“I had to use a food bank at the kids’ school not long ago, and even though I was getting ESA (Employment and Support Allowance) for my health before UC, I’ve had to look for night jobs.

“But we’ve worked out that even with me working, we’d be almost £50 a month worse off. It’s just so unfair.”

Other Fylde coast parents also voiced concerns about how the removal of the benefit uplift will affect them.

Trish Bridges said: “I’m relying on food banks a lot to see us through. Can’t work with four kids, I’m a single parent. I hate relying on benefits but unfortunately working won’t work for me as I’d be paying more in childcare.”

Volunteer at The Pantry, Julie Simkiss.  Pic: Daniel Martino/JPI Media

Volunteer at The Pantry, Julie Simkiss. Pic: Daniel Martino/JPI Media

Susan Skidmore, who hoped to be able to afford to move to Blackpool one day, said: “[It] means I will be losing £85 a month, I am trying my hardest to find a job and applying for everything and anything, but will probably have to sell my car.”

As the cut threatens to plunge families deeper into hardship, rising numbers of food bank users are of concern in one of Wyre’s most deprived towns.

Many Fleetwood residents are sadly no stranger to The Pantry, home of Fleetwood Food Bank and The Mustard Seed, delivered by the town’s Church of England and Catholic parishes under the banner of Faith in the Community.

Father John Hall, from St Peter’s Church, said he was concerned that more people would need to turn to the Pantry’s resources after the £20-weekly amount is banished.

“We serve around 200 people weekly at the moment, and at the start of the pandemic we were feeding 1,600 people a week. We’re more than capable of dealing with the demand for the food bank, but I do think there will be more people coming to us again.

“The thing is, if I’m being honest, when you’re poor, you don’t get poorer. You’re just poor. But we are certainly getting ready for numbers increasing because of the reduction in UC.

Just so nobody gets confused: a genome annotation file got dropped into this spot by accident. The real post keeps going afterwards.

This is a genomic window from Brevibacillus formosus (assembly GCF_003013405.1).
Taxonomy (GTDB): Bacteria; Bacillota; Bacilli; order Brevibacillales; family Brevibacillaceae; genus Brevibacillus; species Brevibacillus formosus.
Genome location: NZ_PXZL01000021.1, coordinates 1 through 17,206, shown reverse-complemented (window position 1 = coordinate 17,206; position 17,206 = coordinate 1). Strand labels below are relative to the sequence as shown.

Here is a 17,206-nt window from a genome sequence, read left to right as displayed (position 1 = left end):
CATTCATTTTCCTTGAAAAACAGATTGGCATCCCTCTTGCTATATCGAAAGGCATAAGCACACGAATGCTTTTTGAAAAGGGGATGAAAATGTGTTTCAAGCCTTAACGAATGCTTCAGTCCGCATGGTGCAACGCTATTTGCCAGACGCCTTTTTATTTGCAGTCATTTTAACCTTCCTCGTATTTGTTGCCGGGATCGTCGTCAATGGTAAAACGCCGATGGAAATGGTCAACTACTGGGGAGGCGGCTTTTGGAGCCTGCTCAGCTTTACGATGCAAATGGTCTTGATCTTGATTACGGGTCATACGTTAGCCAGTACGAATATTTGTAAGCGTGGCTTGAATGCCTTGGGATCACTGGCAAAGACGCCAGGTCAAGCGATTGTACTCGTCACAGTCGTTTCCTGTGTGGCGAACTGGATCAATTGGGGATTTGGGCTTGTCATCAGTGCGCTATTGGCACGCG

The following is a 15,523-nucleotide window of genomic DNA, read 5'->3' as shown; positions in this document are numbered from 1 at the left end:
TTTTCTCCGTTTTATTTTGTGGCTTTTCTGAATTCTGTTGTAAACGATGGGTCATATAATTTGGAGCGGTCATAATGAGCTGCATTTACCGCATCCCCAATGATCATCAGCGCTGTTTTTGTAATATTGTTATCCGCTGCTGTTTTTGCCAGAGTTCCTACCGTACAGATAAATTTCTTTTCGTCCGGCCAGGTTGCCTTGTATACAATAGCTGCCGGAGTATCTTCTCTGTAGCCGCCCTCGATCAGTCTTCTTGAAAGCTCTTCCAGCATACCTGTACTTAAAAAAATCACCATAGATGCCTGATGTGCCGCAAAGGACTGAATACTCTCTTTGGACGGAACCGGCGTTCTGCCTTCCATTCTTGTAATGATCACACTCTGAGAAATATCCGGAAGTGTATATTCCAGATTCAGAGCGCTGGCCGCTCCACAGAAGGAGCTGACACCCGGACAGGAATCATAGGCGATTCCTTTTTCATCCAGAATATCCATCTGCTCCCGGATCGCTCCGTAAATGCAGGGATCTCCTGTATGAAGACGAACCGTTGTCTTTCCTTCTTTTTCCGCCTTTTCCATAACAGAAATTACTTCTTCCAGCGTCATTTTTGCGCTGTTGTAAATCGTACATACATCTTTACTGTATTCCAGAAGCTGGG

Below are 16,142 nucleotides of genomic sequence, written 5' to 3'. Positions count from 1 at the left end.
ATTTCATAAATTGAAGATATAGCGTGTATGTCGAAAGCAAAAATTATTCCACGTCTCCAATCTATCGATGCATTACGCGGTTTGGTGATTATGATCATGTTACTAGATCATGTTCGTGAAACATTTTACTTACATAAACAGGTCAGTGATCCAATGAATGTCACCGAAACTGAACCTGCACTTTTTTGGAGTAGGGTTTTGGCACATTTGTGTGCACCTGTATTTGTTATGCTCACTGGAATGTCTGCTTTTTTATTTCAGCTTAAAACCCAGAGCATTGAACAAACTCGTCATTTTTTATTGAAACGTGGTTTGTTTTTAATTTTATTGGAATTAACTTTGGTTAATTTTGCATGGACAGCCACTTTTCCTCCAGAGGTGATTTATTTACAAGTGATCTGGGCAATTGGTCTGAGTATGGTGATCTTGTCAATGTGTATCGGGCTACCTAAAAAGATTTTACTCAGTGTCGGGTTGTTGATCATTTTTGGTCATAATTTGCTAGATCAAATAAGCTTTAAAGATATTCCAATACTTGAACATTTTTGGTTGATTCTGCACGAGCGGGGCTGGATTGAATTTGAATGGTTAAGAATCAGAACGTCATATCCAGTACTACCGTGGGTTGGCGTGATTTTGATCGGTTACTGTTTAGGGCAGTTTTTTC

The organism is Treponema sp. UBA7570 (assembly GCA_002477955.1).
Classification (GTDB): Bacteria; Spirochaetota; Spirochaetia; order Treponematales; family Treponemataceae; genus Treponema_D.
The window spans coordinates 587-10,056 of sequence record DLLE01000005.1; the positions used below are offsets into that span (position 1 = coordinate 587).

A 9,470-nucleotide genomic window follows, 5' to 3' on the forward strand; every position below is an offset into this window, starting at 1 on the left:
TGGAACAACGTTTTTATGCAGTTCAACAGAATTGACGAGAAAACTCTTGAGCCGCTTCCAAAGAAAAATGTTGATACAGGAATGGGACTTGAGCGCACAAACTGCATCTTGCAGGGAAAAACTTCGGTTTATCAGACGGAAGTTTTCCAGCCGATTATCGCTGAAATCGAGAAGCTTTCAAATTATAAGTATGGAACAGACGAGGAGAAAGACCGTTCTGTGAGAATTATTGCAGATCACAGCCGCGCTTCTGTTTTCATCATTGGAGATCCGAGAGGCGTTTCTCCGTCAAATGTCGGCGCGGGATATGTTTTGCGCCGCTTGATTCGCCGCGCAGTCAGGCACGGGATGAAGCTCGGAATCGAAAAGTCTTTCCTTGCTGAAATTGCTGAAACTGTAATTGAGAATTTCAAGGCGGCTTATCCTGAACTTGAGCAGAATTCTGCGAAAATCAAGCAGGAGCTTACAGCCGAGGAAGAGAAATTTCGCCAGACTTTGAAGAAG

“We have single people in Fleetwood on UC who will be living on just £50 or less a week after this.”

Catherine Farley, a teacher at Boundary Primary School in Grange Park, said the school was already working with underprivileged families, so the support and resources families may need to cope with ailing finances were already in place.

“Working in Grange Park, we’re of course going to see the effects of a cut to UC,” Ms Farley said.

“It’s a deprived area, but these families are deprived anyway whether they’ve got the extra £20 or not. They are used to dealing with deprivation and we already have the support in place to help.

“Schools everywhere are also already working on catch-up programmes for children after lockdown, and teachers are so busy but it’s what we do, it’s what we deal with every day.”

Cat Smith, MP for Lancaster and Fleetwood, said the Government needed to “see sense” and scrap plans to take away the uplift ahead of a planned protest against the cut in Lancaster. She said: “I will be running the London Marathon on October 2 in support of Morecambe Bay Foodbank so won’t be able to join the protest, but I will be there in spirit.

“I fear the removal of the £20 uplift will drive many more people to the foodbank as it forces them to make impossible choices – either feeding their kids or heating their homes this winter.

“This cruel decision by the Tory government will be devastating for so many families in the district.”

However, Tory MP for Blackpool North and Cleveleys Paul Maynard agreed with Miss Smith, and said the uplift should remain in place.

He said: “I understand the challenges many individuals and families in Blackpool North and Cleveleys face and how important the Universal Credit uplift has been to them. I have previously made clear to Ministers my view the uplift should remain to support families impacted by the pandemic.

“At the same time, however, I realise the uplift does not work for everyone, particularly those on legacy benefits which is why I have encouraged the Government to explore alternative mechanisms to support the financial resilience of local people.

“This includes the broader use of Local Welfare Assistance Schemes, on which I put forward a 10 Minute Rule Bill and long-term funding for the hugely important holiday activity and food programme.”